How modern-day slavery in Congo is powering the rechargeable battery business in the world

Ben Ebuka April 26, 2023
The cobalt mining sector in Congo is tainted with illegal mining, child labor, corruption, modern slavery, trafficking, and dangerous working conditions Photo Credit: Afrewatch

The advancement in technology has created more demand for computers, electric vehicles, and other electronic gadgets, which has resulted in an increase in the production of more gadgets. These electronic devices are mostly powered by rechargeable batteries, which have increased the demand for cobalt, one of the components used in the production of rechargeable batteries. However, the booming business of tech, cobalt mining, and rechargeable batteries are yielding huge profits for the industry players at the expense of the poorest communities in Africa.

Despite having exceptional natural resources, DRC has remained a very poor country with most citizens surviving on less than $2 a day. According to the World Bank, DRC is among the five poorest nations in the world. In 2021, nearly 64% of Congolese, just above 60 million people, lived on less than $2.15 a day, and about one out of six people living in extreme poverty in Sub-Saharan Africa live in DRC.

The poverty in DRC has created room for the exploitation of the large labor force and the vast resources in the country without any meaningful development and gain to the living conditions of the Congolese. DRC is currently the leading producer of cobalt in the world, accounting for 70% of global production. However, about 200,000 workers in the Congo mines are exploited in flagrant violation of the mining and labor laws and other related laws in the country. The cobalt mining sector is tainted with illegal mining, child labor, corruption, modern slavery, trafficking, and dangerous working conditions.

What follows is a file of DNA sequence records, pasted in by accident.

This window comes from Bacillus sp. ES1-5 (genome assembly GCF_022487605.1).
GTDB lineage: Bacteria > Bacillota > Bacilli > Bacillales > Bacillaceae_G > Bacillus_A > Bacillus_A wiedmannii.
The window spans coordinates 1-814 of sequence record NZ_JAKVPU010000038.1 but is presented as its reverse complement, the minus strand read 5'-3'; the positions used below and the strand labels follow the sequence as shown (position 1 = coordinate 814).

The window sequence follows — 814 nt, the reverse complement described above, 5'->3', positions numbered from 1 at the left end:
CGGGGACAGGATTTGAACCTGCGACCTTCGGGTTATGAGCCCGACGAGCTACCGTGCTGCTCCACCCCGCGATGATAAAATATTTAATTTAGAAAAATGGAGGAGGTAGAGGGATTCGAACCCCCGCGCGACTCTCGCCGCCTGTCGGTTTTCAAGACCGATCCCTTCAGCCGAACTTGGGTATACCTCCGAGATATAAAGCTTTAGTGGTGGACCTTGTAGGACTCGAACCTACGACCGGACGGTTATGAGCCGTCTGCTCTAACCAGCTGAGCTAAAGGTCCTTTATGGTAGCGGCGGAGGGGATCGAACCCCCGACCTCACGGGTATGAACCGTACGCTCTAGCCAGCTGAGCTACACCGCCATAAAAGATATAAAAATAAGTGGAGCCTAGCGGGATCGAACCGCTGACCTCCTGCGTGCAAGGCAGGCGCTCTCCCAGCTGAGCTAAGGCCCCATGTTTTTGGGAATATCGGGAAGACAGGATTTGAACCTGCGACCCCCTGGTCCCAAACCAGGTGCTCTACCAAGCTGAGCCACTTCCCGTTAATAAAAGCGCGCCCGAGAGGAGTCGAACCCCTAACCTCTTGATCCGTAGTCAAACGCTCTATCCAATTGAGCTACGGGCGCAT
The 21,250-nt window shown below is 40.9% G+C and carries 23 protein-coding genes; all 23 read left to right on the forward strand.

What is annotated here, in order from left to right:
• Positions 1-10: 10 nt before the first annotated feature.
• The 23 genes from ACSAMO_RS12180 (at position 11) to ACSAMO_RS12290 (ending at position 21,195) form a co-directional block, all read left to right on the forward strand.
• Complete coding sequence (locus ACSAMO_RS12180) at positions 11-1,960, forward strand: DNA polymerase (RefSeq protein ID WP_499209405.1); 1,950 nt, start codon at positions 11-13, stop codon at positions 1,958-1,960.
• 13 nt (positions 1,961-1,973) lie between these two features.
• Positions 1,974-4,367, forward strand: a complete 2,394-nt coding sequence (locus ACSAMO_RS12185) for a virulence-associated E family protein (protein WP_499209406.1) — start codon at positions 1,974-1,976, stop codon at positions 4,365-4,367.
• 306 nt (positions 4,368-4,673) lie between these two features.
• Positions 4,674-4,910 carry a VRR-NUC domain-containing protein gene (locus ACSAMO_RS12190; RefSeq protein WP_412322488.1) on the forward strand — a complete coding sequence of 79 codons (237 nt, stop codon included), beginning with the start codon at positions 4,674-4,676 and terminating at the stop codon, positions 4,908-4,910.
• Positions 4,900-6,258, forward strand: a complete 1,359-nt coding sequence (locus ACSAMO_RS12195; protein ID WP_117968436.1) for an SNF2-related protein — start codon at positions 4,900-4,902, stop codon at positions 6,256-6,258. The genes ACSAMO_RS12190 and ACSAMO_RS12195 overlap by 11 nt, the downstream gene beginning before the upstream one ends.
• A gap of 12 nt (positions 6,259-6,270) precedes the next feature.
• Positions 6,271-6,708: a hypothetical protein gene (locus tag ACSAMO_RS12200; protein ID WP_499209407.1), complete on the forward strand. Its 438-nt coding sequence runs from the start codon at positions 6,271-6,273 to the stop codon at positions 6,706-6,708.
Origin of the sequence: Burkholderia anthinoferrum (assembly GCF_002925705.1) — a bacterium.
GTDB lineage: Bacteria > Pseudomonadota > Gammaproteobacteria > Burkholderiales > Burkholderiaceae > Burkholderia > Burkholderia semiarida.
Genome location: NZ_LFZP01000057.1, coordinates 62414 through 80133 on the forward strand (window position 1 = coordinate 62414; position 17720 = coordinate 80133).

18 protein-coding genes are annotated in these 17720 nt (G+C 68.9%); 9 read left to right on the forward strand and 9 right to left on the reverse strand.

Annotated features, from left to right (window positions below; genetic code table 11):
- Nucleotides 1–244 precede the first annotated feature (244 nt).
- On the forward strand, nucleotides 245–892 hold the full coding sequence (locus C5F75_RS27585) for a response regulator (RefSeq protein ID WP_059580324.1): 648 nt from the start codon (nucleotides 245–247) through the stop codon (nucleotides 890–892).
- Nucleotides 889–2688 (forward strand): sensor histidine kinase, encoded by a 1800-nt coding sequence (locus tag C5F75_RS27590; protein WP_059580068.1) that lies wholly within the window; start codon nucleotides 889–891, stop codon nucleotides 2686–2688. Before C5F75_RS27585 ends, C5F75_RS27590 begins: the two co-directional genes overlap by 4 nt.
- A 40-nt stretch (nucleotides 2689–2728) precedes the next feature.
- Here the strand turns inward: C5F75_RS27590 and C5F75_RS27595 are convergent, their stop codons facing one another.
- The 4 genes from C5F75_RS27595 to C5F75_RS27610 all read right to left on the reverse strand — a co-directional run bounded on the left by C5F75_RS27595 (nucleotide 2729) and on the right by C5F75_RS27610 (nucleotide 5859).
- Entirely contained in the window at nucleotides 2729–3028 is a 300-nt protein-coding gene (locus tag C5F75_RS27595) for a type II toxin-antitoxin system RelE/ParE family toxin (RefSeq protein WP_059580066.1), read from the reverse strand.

Siddharth Kara, who has been researching modern-day slavery, human trafficking, corruption, and child labor in the DRC cobalt industry for more than two decades, in his book, Cobalt Red: How the Blood of the Congo Powers Our Lives, chronicled the lethal situations in the mines where many Congolese of varied ages are working to earn a living.

In a recent interview with NPR, an independent, non-profit media organization, Siddharth Kara extensively discussed the inhumane and exploitative situation in the DRC mines, highlighting the reality of the degrading conditions under which “artisanal” miners work; how children, women, and girls are so vulnerable and so heavily exploited; corruption; China’s influence and dominance in the global cobalt market; and how the supply chain needs to be fixed. 

Visit for the full interview.

Last Edited by:Editor Updated: September 25, 2023


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